CONSERVATORSHIP

DEFINITION OF CONSERVATORSHIP

Acronyms

The notion of curatorship, which comes from the Latin word curatoria, is used as a synonym for curatorship : the position held by a curator (who cures or cares for something ). In the field of law, a curator is someone who is appointed through a judicial resolution to complement the capacity of the person who, for some reason, has a limitation in it.

Guardianship is understood, in this framework, to be the legal institution that functions as a mechanism for the protection of an individual and their assets. Guardianship applies to adults considered incapacitated and, in exceptional circumstances, also to minors.

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Through the conservatorship, the curator must intervene in those legal acts that the subject is not in a position to carry out by himself.

In other words, conservatorship is the legal representation of someone with a mental disability. Its function is assistance, preserving the health of the assisted and preventing damage to their assets.

The conservatorship may be initiated by the incapacitated person’s parents, children, spouse, or other relatives. In the absence of them, the procedure can be requested by the public ministry.

It is important to note that when a person reaches the age of majority, their parents no longer have parental authority over their offspring and, therefore, can no longer legally represent them. If the disabled individual does not have guardianship, he is unprotected.

In addition to everything indicated, we cannot ignore other relevant aspects of conservatorship:

-It will be the judicial authority that will be in charge of establishing who will be the curator.

-The curator has a position that is not only waivable but, in addition, may be financially remunerated.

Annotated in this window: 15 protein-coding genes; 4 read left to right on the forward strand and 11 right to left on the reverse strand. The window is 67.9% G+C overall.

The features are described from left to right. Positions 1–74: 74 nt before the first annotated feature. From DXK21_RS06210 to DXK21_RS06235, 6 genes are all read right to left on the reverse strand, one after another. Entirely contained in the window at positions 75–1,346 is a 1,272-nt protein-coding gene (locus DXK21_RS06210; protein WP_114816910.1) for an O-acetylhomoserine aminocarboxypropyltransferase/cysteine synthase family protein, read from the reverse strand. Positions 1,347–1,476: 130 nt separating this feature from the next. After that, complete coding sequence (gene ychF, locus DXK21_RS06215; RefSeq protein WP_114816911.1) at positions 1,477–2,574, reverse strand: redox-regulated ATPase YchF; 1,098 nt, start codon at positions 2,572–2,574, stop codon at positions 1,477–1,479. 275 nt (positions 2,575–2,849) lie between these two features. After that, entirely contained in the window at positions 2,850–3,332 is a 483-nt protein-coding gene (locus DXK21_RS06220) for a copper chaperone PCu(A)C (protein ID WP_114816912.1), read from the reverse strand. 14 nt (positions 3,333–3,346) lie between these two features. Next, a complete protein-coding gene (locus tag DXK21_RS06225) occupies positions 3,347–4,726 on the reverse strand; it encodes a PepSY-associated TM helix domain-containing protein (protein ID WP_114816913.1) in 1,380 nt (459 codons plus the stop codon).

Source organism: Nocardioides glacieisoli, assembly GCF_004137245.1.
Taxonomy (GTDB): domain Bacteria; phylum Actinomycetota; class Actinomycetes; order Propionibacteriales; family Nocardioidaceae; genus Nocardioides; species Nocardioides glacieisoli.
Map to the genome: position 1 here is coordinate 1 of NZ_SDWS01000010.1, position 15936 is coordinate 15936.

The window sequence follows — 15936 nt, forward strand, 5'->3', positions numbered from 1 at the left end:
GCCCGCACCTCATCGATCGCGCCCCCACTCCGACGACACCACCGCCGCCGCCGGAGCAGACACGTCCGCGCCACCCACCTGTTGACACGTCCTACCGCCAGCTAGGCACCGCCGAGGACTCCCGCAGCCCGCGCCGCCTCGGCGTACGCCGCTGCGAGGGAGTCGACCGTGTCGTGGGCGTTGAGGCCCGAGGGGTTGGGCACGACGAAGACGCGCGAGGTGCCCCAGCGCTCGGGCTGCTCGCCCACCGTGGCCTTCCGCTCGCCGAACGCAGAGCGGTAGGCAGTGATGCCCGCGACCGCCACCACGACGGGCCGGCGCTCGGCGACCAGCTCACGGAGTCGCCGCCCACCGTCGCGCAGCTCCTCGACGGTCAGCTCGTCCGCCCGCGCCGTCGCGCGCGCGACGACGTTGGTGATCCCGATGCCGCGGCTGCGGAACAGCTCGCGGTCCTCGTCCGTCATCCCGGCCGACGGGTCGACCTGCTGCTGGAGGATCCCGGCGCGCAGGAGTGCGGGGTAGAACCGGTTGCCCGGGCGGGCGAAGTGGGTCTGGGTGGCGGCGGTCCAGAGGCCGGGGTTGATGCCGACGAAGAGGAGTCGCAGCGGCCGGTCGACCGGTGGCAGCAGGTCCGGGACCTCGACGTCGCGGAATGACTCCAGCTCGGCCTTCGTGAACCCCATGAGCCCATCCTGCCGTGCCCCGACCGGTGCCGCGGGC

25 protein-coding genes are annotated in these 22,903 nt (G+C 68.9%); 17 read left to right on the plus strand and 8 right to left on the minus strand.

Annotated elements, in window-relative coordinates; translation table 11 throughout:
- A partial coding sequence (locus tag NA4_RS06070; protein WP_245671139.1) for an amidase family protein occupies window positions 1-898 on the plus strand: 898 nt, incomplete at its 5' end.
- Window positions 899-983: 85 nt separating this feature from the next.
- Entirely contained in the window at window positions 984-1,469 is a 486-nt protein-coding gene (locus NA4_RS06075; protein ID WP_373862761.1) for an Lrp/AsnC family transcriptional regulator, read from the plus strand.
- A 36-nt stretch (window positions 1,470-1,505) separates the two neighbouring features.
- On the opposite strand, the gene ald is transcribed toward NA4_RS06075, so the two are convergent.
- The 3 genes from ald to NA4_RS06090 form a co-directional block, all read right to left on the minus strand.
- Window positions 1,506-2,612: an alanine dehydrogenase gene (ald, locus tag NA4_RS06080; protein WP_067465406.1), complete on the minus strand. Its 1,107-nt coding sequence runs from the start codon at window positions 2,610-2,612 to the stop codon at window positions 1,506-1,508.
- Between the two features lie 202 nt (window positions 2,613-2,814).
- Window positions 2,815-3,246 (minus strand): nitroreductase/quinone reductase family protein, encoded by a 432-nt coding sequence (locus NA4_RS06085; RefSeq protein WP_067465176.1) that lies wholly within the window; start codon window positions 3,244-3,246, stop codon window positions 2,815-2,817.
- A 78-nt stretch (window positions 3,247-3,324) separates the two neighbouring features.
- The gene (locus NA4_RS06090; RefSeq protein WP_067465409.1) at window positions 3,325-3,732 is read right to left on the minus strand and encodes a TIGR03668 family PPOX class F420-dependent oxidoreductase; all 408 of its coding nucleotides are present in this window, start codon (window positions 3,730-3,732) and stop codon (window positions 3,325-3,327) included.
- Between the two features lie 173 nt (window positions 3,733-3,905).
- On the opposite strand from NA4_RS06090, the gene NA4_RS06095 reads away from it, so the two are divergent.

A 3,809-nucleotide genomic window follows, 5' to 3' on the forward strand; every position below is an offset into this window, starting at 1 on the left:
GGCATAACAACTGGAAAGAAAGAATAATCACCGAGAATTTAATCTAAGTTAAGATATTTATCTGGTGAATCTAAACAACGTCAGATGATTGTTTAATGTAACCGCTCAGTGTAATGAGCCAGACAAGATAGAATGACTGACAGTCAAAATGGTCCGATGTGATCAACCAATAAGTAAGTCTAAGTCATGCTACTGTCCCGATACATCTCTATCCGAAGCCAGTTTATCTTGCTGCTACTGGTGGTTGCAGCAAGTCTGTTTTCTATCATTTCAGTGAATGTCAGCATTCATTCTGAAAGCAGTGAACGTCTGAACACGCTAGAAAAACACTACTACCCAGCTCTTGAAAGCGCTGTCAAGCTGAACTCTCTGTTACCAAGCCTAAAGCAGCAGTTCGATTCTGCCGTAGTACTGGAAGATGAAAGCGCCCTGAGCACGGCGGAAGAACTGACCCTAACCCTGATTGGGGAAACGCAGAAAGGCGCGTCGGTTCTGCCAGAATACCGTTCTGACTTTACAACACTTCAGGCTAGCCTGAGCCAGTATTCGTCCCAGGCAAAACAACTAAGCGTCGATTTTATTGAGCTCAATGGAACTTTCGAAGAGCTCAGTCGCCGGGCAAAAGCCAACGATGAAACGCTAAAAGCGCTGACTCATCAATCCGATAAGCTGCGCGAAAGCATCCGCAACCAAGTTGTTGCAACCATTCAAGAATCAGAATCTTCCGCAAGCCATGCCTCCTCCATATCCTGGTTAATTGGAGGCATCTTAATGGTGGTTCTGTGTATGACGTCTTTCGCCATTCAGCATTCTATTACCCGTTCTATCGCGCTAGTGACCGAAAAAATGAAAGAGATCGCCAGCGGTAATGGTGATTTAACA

-In the event that the person subject to conservatorship has previously been under guardianship, it will be established that his curator will be the one who was his guardian. In this case, the only exception is that the judge will rule otherwise.

-The legal acts that are carried out without the intervention of the aforementioned curator, if necessary, will proceed to be annulled.

-The curatorship will end when the subject is no longer prodigal, when he has reached the age of majority, when the person subject to the aforementioned guardianship dies or when he is adopted. In the same way, that will end when the subject recovers from his incapacity or when the declaration of this is without effect.

Sometimes, what is guardianship is often confused with conservatorship. However, we have to state that there are clear differences between both options, such as these:

-Whoever is subject to guardianship does not have capacity, however, whoever is subject to guardianship is capable but needs to have a complement of capacity.

-The guardianship is reserved for cases of total incapacitation while the conservatorship for what are partial incapacities.

CONSERVATORSHIP